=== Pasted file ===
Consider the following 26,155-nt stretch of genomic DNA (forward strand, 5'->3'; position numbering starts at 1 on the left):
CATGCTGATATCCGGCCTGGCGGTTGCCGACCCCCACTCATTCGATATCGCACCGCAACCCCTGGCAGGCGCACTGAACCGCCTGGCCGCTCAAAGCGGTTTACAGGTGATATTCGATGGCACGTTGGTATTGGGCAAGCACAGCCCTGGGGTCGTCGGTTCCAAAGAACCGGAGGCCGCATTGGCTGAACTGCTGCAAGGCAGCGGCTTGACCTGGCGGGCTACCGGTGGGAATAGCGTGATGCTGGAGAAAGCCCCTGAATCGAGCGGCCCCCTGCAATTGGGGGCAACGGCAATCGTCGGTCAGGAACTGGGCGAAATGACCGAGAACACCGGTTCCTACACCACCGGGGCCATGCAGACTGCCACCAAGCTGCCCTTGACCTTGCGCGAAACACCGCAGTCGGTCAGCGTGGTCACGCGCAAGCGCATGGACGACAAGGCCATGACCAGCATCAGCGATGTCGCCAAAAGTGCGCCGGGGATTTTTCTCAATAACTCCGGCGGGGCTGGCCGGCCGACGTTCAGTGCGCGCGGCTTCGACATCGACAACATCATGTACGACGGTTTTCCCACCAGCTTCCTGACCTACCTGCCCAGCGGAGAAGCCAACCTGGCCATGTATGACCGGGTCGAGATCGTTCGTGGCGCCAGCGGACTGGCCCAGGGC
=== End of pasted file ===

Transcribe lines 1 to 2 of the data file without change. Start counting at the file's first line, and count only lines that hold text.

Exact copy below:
Consider the following 26,155-nt stretch of genomic DNA (forward strand, 5'->3'; position numbering starts at 1 on the left):
CATGCTGATATCCGGCCTGGCGGTTGCCGACCCCCACTCATTCGATATCGCACCGCAACCCCTGGCAGGCGCACTGAACCGCCTGGCCGCTCAAAGCGGTTTACAGGTGATATTCGATGGCACGTTGGTATTGGGCAAGCACAGCCCTGGGGTCGTCGGTTCCAAAGAACCGGAGGCCGCATTGGCTGAACTGCTGCAAGGCAGCGGCTTGACCTGGCGGGCTACCGGTGGGAATAGCGTGATGCTGGAGAAAGCCCCTGAATCGAGCGGCCCCCTGCAATTGGGGGCAACGGCAATCGTCGGTCAGGAACTGGGCGAAATGACCGAGAACACCGGTTCCTACACCACCGGGGCCATGCAGACTGCCACCAAGCTGCCCTTGACCTTGCGCGAAACACCGCAGTCGGTCAGCGTGGTCACGCGCAAGCGCATGGACGACAAGGCCATGACCAGCATCAGCGATGTCGCCAAAAGTGCGCCGGGGATTTTTCTCAATAACTCCGGCGGGGCTGGCCGGCCGACGTTCAGTGCGCGCGGCTTCGACATCGACAACATCATGTACGACGGTTTTCCCACCAGCTTCCTGACCTACCTGCCCAGCGGAGAAGCCAACCTGGCCATGTATGACCGGGTCGAGATCGTTCGTGGCGCCAGCGGACTGGCCCAGGGC